As fears of weakening competitiveness continue to spread, Canadian businesses are losing confidence in our economy.
According to the Conference Board of Canada, the ‘Index of Business Confidence’ fell to 93.1 in Q1 of 2018, a drop of 6.9 points and the lowest level in 18 months.
As noted by BNN Bloomberg, concerns centered around “the impact of U.S. tax cuts, a weak loonie and NAFTA uncertainty,” all part of broader worries about Canada’s economic competitiveness.
In a press release, the Conference Board of Canada said “Canada’s businesses had been experiencing relatively high levels of confidence in the economy throughout most of 2017 but business confidence reversed course in the final quarter of the year,” said Matthew Stewart, director of national forecasting with the Conference Board, in a release. The first-quarter results for 2018 are closer to the 2016 average, a sign that businesses see the economy moving into a new, slower-growth phase.”
While the Trudeau government has attempted to dismiss concerns about Canada’s weakening competitive position, the report points out that “about half of the firms surveyed cited government policy as negatively affecting spending plans.”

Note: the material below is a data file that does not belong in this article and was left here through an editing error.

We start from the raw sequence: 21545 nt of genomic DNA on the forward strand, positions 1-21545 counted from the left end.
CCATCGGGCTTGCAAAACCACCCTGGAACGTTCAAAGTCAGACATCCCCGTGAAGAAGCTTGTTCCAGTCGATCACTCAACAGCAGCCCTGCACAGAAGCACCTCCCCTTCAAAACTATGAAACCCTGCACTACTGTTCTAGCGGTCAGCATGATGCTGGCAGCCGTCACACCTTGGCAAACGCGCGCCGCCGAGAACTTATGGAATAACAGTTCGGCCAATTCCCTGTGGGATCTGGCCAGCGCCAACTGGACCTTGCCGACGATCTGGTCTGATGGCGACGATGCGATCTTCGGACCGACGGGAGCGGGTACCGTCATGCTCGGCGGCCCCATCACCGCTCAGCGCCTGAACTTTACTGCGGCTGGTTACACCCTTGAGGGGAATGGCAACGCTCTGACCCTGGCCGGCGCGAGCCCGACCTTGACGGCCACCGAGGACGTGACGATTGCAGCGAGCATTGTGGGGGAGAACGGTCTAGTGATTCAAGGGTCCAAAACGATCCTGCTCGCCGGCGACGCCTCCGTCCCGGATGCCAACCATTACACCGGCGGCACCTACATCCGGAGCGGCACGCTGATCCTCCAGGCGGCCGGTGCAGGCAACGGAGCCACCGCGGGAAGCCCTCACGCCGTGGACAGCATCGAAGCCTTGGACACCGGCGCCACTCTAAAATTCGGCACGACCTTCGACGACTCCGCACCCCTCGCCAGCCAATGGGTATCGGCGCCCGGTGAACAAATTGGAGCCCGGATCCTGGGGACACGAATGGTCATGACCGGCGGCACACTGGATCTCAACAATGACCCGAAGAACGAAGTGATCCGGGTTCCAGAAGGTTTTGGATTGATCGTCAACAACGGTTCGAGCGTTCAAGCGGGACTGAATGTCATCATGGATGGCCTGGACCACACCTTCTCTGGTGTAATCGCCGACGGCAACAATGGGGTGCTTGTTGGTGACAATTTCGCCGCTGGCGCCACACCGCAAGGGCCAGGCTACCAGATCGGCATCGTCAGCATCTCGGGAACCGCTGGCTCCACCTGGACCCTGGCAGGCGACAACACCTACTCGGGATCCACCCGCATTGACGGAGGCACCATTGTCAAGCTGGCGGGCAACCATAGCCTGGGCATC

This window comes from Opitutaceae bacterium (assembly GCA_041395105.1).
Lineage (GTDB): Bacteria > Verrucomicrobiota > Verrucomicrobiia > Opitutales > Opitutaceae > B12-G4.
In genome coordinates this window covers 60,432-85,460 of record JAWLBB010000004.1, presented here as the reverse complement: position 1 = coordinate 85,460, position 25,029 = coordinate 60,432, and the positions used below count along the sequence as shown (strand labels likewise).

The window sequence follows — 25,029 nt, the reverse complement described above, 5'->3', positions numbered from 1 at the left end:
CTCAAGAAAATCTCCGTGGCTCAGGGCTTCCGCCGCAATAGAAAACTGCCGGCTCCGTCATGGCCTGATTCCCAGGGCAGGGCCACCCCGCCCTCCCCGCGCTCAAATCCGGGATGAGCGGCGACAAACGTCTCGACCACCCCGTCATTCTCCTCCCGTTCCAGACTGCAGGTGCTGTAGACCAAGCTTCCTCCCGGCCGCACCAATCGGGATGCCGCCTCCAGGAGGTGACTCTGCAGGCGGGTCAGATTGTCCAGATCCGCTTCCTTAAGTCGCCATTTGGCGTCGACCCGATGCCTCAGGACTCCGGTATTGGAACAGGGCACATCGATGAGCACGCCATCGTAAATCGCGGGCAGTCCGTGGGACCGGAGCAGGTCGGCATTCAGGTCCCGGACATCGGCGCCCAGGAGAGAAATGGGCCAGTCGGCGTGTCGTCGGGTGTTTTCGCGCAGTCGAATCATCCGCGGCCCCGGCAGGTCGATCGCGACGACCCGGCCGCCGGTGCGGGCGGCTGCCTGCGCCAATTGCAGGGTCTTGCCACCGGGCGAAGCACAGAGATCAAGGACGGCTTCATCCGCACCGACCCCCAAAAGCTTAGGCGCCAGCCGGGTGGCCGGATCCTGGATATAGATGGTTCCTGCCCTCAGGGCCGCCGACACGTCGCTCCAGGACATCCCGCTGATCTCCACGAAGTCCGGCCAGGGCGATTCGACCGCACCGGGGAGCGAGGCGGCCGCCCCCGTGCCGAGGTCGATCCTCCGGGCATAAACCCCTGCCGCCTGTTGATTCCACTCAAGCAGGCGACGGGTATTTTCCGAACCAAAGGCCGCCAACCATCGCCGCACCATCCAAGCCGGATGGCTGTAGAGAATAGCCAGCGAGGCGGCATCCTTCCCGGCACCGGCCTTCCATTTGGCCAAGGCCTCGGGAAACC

Additionally, 34% of firms say they think now is a good time to ‘invest in machinery and equipment,’ which is a sharp decline from the 52% who said that last year.
These numbers are no surprise. With the Trudeau government piling a carbon tax and increased regulations upon businesses while the U.S. reduces regulations and cuts taxes (and doesn’t have a carbon tax), Canada looks less and less like a good place to do businesses. Making matters worse, the Trudeau government chose to focus on ‘gender-budgeting’ virtue-signalling instead of addressing competitiveness problems, sending a clear signal that economic success isn’t a priority for the federal government.
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